*You will need to maintain a qualifying Direct Deposit every month with SoFi Checking and Savings in order to continue to receive this promotional cash back rate. Qualifying Direct Deposits are defined as deposits from enrolled member’s employer, payroll, or benefits provider via ACH deposit. Deposits that are not from an employer (such as check deposits; P2P transfers such as from PayPal or Venmo, etc.; merchant transactions such as from PayPal, Stripe, Square, etc.; and bank ACH transfers not from employers) do not qualify for this promotion. A maximum of 36,000 rewards points can be earned from this limited-time offer. After the promotional period ends or once you have earned the maximum points offered by this promotion, your cash back earning rate will revert back to 2%. 36,000 rewards points are worth $360 when redeemed into SoFi Checking and Savings, SoFi Money, SoFi Invest, Crypto, SoFi Personal Loan, SoFi Private Student Loan or Student Loan Refinance and are worth $180 when redeemed as a SoFi Credit Card statement credit.

Promotion Period: 4/18/2022-6/30/2022

Eligible Participants: All new members who apply and get approved for the SoFi Credit Card, open a SoFi Checking and Savings account, and set up Direct Deposit transactions (“Direct Deposit”) into their SoFi Checking and Savings account during the promotion period are eligible. All existing SoFi Credit Card members who set up Direct Deposit into a SoFi Checking & Savings account during the promotion period are eligible. All existing SoFi members who have already enrolled in Direct Deposit into a SoFi Checking & Savings account prior to the promotion period, and who apply and get approved for a SoFi Credit Card during the promotion period are eligible. Existing SoFi members who already have the SoFi Credit Card and previously set up Direct Deposit through SoFi Money or SoFi Checking & Savings are not eligible for this promotion.

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Checking Your Rates: To check the rates and terms you may qualify for, SoFi conducts a soft credit pull that will not affect your credit score. However, if you choose a product and continue your application, we will request your full credit report from one or more consumer reporting agencies, which is considered a hard credit pull and may affect your credit.
Disclaimer: Many factors affect your credit scores and the interest rates you may receive. SoFi is not a Credit Repair Organization as defined under federal or state law, including the Credit Repair Organizations Act. SoFi does not provide “credit repair” services or advice or assistance regarding “rebuilding” or “improving” your credit record, credit history, or credit rating. For details, see the FTC’s

Tax Information: This article provides general background information only and is not intended to serve as legal or tax advice or as a substitute for legal counsel. You should consult your own attorney and/or tax advisor if you have a question requiring legal or tax advice.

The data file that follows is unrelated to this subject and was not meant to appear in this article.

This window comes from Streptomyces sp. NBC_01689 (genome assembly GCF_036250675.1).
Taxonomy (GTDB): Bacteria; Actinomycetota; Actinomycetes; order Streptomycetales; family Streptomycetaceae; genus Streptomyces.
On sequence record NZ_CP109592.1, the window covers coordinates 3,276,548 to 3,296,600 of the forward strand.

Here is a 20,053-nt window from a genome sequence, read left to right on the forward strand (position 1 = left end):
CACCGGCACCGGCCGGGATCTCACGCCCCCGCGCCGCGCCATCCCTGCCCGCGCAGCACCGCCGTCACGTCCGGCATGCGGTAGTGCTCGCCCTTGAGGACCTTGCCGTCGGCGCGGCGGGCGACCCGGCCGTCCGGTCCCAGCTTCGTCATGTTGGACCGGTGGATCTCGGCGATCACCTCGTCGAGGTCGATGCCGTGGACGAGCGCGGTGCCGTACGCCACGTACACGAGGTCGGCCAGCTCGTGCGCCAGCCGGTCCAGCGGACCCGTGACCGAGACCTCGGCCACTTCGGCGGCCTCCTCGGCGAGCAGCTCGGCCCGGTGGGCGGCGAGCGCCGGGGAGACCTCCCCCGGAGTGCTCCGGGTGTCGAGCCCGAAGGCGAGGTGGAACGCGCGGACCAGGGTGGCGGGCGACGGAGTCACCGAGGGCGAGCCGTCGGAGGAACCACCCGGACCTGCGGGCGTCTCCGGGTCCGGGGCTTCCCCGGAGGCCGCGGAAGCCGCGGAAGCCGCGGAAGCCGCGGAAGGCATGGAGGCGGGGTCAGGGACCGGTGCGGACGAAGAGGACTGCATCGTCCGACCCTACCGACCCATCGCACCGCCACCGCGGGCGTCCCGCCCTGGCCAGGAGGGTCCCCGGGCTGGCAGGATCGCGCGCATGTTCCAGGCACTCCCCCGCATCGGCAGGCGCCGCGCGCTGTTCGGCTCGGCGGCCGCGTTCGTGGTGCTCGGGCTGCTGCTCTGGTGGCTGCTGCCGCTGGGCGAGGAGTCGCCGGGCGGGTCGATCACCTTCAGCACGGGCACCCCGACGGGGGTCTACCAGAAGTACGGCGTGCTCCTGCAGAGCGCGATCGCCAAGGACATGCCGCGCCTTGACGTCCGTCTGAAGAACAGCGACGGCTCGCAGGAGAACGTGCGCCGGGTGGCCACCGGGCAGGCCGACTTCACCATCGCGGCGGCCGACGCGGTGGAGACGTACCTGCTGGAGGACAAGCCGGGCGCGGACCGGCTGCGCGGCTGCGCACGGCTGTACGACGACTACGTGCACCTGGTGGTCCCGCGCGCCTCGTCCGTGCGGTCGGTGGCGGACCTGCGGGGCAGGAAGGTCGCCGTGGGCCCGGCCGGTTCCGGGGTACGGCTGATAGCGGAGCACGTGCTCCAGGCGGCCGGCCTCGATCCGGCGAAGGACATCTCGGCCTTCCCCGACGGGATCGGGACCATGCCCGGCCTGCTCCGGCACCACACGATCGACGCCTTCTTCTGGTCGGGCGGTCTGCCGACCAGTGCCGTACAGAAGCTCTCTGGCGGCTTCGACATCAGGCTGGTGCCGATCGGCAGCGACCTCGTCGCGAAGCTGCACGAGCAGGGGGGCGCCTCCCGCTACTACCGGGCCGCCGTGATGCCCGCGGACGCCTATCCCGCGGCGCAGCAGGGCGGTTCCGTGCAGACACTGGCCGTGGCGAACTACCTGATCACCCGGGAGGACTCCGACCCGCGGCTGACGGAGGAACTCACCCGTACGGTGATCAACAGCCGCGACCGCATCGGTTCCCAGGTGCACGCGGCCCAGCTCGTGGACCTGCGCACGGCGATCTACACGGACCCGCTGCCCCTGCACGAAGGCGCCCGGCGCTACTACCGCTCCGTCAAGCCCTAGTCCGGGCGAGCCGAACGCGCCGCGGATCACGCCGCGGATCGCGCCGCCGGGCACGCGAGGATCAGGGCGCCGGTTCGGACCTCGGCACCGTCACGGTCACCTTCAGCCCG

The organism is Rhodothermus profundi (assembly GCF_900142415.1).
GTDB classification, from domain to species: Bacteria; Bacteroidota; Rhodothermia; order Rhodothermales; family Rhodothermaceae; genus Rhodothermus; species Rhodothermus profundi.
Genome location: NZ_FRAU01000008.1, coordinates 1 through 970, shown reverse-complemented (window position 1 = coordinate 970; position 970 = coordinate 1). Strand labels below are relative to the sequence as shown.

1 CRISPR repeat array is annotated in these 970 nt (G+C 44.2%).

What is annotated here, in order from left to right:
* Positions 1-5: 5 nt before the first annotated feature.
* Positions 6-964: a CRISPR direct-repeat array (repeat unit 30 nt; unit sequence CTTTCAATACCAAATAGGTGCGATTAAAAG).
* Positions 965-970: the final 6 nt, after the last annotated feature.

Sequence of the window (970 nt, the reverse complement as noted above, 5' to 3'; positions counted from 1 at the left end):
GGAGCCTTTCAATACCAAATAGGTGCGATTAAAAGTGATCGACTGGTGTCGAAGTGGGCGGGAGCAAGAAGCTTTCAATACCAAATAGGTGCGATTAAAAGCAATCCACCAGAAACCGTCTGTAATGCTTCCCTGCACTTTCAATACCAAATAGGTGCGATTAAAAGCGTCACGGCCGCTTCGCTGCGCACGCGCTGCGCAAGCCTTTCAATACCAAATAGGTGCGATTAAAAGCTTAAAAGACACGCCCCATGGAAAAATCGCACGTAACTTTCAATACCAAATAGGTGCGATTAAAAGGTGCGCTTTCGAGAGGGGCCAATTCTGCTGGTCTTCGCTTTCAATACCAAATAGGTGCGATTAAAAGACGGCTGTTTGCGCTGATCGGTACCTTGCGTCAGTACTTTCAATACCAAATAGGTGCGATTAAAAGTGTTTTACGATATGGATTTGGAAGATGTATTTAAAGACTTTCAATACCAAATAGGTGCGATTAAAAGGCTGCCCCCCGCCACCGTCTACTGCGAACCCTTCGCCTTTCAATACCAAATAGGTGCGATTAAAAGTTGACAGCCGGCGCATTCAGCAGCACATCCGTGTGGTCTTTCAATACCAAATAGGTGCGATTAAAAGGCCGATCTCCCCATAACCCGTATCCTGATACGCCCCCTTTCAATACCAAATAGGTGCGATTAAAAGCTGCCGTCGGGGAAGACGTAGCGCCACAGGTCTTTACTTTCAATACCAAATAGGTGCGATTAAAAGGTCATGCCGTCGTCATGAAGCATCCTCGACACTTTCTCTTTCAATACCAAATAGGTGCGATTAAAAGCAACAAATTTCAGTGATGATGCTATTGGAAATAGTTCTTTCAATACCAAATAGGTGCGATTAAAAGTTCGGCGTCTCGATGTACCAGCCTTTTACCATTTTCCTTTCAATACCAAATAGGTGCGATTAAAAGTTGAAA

Financial Tips & Strategies: The tips provided on this website are of a general nature and do not take into account your specific objectives, financial situation, and needs. You should always consider their appropriateness given your own circumstances.
The SoFi Credit Card is issued by The Bank of Missouri (TBOM) (“Issuer”) pursuant to license by Mastercard® International Incorporated and can be used everywhere Mastercard is accepted. Mastercard is a registered trademark, and the circles design is a trademark of Mastercard International Incorporated.

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What Are the Differences Between a Loan Officer and a Loan Processor?

What Are the Differences Between a Loan Officer and a Loan Processor?

When someone applies for a personal loan, there are a lot of moving parts and key players involved. While each lending institution will have their own unique process in place, loan applicants can expect to come across a loan officer, loan processor, or an underwriter.

There’s a decent amount of overlap in these roles, so to get some more clarity on who does what, let’s take a look at a loan officer vs. loan processor vs. underwriter.

What Is a Personal Loan Officer?

A loan officer evaluates loan applications and determines whether or not to recommend them for approval. A personal loan officer is a specific type of loan officer that focuses on personal loans. Personal loan officers are generally employed by credit unions, banks, and financial institutions.

Generally, a personal loan officer takes on the following job responsibilities:

•   Contact potential borrowers to see if they need a loan.

•   Work with loan applicants to gather information required for the application.

•   Walk applicants through the different loan types available to them and their unique terms.

•   Collect, verify, and review an applicant’s financial information (e.g., credit score, income, and other factors).

•   Review any loan agreements to confirm they are in compliance with all state and federal regulations.

•   Approve loan applications or pass them onto management for a final decision.

A major part of a personal loan officer’s responsibilities happen during the underwriting process. This process is used to determine if an applicant qualifies for the loan they are applying for. Once a loan officer collects and verifies all of the necessary personal and financial information about an applicant and any corresponding documents, the loan officer will assess the applicant’s need for a loan and their ability to repay it on time.

A loan applicant working with a loan officer can turn to them about any questions they have about what a personal loan is or about the application process. A personal loan is a type of consumer loan and consumer loan officers may use a fully automated underwriting process using software or they may complete it themselves (which is more often the case with smaller banks and credit unions).